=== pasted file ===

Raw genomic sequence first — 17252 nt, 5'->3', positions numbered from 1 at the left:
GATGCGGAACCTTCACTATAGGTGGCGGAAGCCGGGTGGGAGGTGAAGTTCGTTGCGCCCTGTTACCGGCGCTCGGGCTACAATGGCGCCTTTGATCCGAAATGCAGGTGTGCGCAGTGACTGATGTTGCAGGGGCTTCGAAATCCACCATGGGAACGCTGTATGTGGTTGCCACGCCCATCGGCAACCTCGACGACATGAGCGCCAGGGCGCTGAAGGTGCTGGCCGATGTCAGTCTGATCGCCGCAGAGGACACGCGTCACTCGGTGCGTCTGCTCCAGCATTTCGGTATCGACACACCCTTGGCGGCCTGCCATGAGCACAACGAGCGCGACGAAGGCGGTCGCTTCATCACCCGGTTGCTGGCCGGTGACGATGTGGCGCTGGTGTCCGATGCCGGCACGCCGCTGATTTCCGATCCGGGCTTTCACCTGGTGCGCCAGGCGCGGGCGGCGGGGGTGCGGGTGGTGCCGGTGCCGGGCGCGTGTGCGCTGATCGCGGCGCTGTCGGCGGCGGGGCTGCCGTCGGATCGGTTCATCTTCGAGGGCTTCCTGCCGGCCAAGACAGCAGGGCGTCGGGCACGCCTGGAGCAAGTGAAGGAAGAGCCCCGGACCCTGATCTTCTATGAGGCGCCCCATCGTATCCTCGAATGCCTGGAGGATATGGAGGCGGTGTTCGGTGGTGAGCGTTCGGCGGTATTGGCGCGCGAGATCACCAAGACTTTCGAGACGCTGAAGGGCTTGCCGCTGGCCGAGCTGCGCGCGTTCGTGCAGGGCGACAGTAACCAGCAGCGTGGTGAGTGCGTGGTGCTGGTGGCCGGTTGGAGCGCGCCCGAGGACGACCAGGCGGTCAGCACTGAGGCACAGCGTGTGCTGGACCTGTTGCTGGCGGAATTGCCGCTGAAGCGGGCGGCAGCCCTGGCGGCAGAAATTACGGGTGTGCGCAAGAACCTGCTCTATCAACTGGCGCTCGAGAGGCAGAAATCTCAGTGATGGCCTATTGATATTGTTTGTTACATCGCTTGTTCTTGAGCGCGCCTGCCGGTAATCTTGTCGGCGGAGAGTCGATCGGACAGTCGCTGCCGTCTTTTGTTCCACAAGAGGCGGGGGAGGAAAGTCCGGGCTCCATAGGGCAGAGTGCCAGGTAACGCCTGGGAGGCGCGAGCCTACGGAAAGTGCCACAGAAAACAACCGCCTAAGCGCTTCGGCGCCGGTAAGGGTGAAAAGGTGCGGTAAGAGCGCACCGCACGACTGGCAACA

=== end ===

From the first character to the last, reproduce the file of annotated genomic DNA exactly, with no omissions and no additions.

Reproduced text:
Raw genomic sequence first — 17252 nt, 5'->3', positions numbered from 1 at the left:
GATGCGGAACCTTCACTATAGGTGGCGGAAGCCGGGTGGGAGGTGAAGTTCGTTGCGCCCTGTTACCGGCGCTCGGGCTACAATGGCGCCTTTGATCCGAAATGCAGGTGTGCGCAGTGACTGATGTTGCAGGGGCTTCGAAATCCACCATGGGAACGCTGTATGTGGTTGCCACGCCCATCGGCAACCTCGACGACATGAGCGCCAGGGCGCTGAAGGTGCTGGCCGATGTCAGTCTGATCGCCGCAGAGGACACGCGTCACTCGGTGCGTCTGCTCCAGCATTTCGGTATCGACACACCCTTGGCGGCCTGCCATGAGCACAACGAGCGCGACGAAGGCGGTCGCTTCATCACCCGGTTGCTGGCCGGTGACGATGTGGCGCTGGTGTCCGATGCCGGCACGCCGCTGATTTCCGATCCGGGCTTTCACCTGGTGCGCCAGGCGCGGGCGGCGGGGGTGCGGGTGGTGCCGGTGCCGGGCGCGTGTGCGCTGATCGCGGCGCTGTCGGCGGCGGGGCTGCCGTCGGATCGGTTCATCTTCGAGGGCTTCCTGCCGGCCAAGACAGCAGGGCGTCGGGCACGCCTGGAGCAAGTGAAGGAAGAGCCCCGGACCCTGATCTTCTATGAGGCGCCCCATCGTATCCTCGAATGCCTGGAGGATATGGAGGCGGTGTTCGGTGGTGAGCGTTCGGCGGTATTGGCGCGCGAGATCACCAAGACTTTCGAGACGCTGAAGGGCTTGCCGCTGGCCGAGCTGCGCGCGTTCGTGCAGGGCGACAGTAACCAGCAGCGTGGTGAGTGCGTGGTGCTGGTGGCCGGTTGGAGCGCGCCCGAGGACGACCAGGCGGTCAGCACTGAGGCACAGCGTGTGCTGGACCTGTTGCTGGCGGAATTGCCGCTGAAGCGGGCGGCAGCCCTGGCGGCAGAAATTACGGGTGTGCGCAAGAACCTGCTCTATCAACTGGCGCTCGAGAGGCAGAAATCTCAGTGATGGCCTATTGATATTGTTTGTTACATCGCTTGTTCTTGAGCGCGCCTGCCGGTAATCTTGTCGGCGGAGAGTCGATCGGACAGTCGCTGCCGTCTTTTGTTCCACAAGAGGCGGGGGAGGAAAGTCCGGGCTCCATAGGGCAGAGTGCCAGGTAACGCCTGGGAGGCGCGAGCCTACGGAAAGTGCCACAGAAAACAACCGCCTAAGCGCTTCGGCGCCGGTAAGGGTGAAAAGGTGCGGTAAGAGCGCACCGCACGACTGGCAACA